How should ad agencies measure the environmental cost of their AI use?
Awareness that generative AI carries an environmental cost is spreading, but how agencies might measure the impact of their usage is less clear.
Creating tools such as ChatGPT consumes a lot of energy and water, implying a high environmental cost / Adobe Stock
Agency leaders are optimistic about business uses for generative AI, but they’re not considering the environmental impact of gen AI – even as it becomes clear the technology is thirsty for both electricity and water.
Over the course of the last year, several academic studies have identified generative AI as an energy-hungry technology. It takes a tremendous amount of electricity to power tools such as ChatGPT, with some estimates suggesting each query consumes as much energy as five regular search engine queries.
There are high energy costs involved in creating the large language models that GPT tools use, too. Researchers at Cornell University estimated that the creation of GPT-3 generated as much carbon emissions as 123 petrol-powered cars being driven for an entire year. In addition to energy usage, the cloud computing that powers most AI tools uses an enormous amount of water. The servers and computers – the physical infrastructure of AI – need to be kept cool to run effectively.
Worldwide water usage by Microsoft, for example, rose 34% between 2021 and 2022 – the equivalent of 2,500 Olympic-sized swimming pools – due mostly to its development of AI technology. According to researchers at the University of California, ChatGPT consumes 500ml of water every five to 50 queries, with this variation due to servers in different locations needing more or less coolant, as well as estimates of water usage at power plants supplying servers with electricity.
Most advertising agencies are experimenting and piloting applications of gen AI right now, most of which rest upon either using existing generative AI tools with premade LLMs or building bespoke underlying models for clients. They’re not, however, measuring the environmental costs of those experiments or considering what the environmental costs might be.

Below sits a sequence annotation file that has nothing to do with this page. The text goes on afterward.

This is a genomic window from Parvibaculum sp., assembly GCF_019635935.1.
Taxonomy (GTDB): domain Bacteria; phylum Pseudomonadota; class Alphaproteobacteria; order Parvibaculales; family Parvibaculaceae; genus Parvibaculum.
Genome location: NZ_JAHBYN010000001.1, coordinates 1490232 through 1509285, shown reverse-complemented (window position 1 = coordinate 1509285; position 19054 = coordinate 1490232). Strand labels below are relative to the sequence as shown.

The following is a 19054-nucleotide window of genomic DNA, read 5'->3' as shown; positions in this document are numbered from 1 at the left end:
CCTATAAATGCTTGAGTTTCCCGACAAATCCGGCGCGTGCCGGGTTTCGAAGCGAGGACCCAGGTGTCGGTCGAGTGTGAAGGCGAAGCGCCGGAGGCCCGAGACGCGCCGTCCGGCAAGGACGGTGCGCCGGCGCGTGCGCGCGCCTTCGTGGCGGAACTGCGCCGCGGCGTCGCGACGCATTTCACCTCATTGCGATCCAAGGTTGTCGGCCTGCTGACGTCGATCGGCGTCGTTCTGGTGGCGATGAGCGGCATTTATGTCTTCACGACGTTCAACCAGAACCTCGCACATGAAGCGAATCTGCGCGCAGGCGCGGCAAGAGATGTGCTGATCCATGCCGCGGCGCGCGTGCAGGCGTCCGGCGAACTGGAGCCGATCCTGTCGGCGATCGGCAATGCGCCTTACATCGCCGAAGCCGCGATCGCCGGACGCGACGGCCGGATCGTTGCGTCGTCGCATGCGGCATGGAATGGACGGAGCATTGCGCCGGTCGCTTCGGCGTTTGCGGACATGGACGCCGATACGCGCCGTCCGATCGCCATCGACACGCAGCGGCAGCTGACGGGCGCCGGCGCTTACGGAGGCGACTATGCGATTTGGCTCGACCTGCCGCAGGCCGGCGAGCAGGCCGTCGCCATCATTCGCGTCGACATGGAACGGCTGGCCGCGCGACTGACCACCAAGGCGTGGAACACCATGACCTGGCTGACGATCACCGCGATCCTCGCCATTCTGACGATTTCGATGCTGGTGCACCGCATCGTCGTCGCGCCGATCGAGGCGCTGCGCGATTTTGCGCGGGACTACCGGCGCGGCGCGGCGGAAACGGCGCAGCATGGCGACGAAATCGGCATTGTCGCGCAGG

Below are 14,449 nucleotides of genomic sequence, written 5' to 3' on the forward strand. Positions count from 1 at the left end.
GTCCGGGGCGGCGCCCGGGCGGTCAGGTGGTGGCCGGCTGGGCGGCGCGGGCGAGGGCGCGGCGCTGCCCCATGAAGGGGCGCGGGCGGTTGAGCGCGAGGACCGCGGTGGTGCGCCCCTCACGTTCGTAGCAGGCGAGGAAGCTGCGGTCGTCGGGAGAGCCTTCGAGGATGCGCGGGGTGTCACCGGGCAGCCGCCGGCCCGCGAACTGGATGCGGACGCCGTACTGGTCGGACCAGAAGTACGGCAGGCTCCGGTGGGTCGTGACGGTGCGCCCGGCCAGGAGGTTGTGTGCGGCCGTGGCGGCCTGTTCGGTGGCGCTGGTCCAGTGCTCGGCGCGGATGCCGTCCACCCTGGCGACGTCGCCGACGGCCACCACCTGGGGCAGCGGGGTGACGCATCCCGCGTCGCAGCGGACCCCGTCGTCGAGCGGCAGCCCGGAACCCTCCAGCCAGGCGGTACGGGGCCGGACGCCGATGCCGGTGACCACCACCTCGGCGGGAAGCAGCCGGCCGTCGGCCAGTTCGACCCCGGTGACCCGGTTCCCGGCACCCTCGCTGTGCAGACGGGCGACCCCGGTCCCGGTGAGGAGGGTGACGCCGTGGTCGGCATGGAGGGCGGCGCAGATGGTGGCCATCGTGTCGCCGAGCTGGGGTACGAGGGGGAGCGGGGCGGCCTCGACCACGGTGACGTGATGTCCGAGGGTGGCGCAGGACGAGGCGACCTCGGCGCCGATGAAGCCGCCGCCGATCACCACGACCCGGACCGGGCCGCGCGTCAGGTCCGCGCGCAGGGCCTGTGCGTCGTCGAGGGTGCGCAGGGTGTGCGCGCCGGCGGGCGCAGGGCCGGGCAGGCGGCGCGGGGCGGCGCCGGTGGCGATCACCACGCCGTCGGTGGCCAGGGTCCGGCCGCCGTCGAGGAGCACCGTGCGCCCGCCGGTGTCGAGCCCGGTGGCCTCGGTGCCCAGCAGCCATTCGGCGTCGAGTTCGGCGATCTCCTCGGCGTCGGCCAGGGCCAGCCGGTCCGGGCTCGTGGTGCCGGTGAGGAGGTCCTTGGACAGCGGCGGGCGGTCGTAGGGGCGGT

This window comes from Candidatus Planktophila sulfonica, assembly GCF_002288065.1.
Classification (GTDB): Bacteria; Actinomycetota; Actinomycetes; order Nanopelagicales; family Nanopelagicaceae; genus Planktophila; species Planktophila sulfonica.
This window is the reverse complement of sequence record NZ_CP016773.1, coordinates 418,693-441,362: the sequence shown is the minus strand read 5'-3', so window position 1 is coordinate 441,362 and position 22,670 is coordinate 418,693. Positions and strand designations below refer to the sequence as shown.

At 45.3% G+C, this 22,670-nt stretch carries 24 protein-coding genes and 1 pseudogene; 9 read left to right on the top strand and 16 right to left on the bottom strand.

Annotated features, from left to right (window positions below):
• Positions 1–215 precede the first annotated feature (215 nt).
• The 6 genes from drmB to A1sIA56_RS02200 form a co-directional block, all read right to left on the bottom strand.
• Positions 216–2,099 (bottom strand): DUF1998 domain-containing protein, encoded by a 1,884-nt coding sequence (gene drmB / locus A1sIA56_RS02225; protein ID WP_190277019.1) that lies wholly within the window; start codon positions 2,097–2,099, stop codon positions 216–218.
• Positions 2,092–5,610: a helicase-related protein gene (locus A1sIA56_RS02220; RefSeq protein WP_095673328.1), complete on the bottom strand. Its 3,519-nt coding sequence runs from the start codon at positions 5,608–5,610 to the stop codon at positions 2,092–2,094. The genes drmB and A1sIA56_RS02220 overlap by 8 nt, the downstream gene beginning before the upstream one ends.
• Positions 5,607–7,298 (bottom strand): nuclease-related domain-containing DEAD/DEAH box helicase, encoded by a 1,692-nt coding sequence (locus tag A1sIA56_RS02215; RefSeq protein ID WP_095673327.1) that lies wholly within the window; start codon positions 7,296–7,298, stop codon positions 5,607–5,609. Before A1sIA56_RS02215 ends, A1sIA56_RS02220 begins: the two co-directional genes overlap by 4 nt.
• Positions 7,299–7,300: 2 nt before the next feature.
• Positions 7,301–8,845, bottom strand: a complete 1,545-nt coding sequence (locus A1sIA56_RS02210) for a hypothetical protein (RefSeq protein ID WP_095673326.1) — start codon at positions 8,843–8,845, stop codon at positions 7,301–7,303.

According to AI and sustainability experts, the methodology for calculating the carbon and water costs of the tech is already with us, but agencies need to consider the size of the models they’re working with, the complexity and diversity of tools out there and then begin buttonholing AI partners for more information.
Methods already exist, but the data doesn’t
George Strakhov, chief strategist of DDB’s European business and the founder of its dedicated AI business, Rand DDB, says the company has access to measurement frameworks for the environmental impact of AI because of its links to OPMG, an Omnicom media agency. DDB’s parent is “very diligent” in tracking its environmental impact, he claims, but adds that it lacks the “granularity” to apply those methodologies to AI usage in its projects.
“I don’t think we’re there yet,” he says, partly because Rand’s actual use of AI has stayed small scale. “What we’re focused on is ‘atomic’ uses, experiments and individual generations for clients in different situations. We are working towards making sure that those are trackable, but the reality is they’re relatively tiny.”
For agencies that want to try and account for the environmental costs of AI, there are frameworks that can be used – for example, Scope 2, the industry-wide standard for measuring carbon emissions related to a business’ supply chain. It would apply to agencies using ChatGPT or Stable Diffusion, just as it would other software.
According to Rachel Delacour, chief executive of Sweep, a company that maps business activities against their direct and indirect carbon and water costs, most businesses already have the relevant data to hand, even if they haven’t yet translated it into its cost in carbon emissions. “Granularity means auditability,” she says.
Waste and water
Though it’s not what most people think about when they consider environmental costs, Delacour says it’s possible to track water usage using the same methodology used for carbon. In fact, she says it’s easier.
“In the ESG [environmental, social, and corporate governance] field, the ‘E’ is the most complex part, and within ‘E,’ carbon is the most difficult.” By comparison, calculating water usage is relatively straightforward. “We’ve tackled the north face.”
Chris Neff, global head of emerging experience and technology at Stagwell-owned agency Anomaly, says it’s “difficult to quantify” the environmental impact of AI usage or large language model training. “There’s a massive difference between GPT-4 versus Bard versus Llama,” he notes.
Different types of tools use more electricity and likely more water, he says. Runway – the generative video tech recently used by Publicis Groupe to create 100,000 personalized films for staff – can take up to half a minute to render an asset. “What’s going on in those segments implies a lot of computing power,” says Neff.